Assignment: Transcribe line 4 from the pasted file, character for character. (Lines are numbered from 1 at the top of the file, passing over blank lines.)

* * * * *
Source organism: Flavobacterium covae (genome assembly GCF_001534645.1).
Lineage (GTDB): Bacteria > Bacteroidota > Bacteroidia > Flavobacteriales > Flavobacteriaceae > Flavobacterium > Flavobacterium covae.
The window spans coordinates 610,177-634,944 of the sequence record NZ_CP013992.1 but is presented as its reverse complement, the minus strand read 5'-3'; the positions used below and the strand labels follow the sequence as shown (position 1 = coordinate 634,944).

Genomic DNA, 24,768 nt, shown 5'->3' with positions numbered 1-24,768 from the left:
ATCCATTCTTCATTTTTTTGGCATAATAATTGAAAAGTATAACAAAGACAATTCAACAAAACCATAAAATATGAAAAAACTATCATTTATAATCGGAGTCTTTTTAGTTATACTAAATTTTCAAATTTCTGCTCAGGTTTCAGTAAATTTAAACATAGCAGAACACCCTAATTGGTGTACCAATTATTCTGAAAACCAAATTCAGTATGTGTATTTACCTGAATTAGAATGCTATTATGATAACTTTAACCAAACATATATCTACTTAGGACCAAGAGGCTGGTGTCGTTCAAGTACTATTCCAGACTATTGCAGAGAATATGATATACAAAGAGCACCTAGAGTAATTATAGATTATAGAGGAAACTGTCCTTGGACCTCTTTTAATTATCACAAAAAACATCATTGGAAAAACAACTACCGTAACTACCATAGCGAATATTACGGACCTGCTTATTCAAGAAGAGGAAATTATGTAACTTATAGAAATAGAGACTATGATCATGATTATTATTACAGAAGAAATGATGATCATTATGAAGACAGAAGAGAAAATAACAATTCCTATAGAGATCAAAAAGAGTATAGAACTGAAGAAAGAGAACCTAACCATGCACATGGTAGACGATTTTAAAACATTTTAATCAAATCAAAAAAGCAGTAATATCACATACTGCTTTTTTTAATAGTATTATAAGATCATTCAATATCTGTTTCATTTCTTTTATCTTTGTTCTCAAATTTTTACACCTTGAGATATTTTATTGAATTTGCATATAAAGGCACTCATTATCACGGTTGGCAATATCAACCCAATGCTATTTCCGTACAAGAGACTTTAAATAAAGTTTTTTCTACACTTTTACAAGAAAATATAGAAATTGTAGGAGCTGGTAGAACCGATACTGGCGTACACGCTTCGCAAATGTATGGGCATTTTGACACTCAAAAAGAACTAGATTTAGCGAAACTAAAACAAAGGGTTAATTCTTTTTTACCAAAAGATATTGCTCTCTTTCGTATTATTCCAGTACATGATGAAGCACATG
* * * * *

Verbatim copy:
Genomic DNA, 24,768 nt, shown 5'->3' with positions numbered 1-24,768 from the left: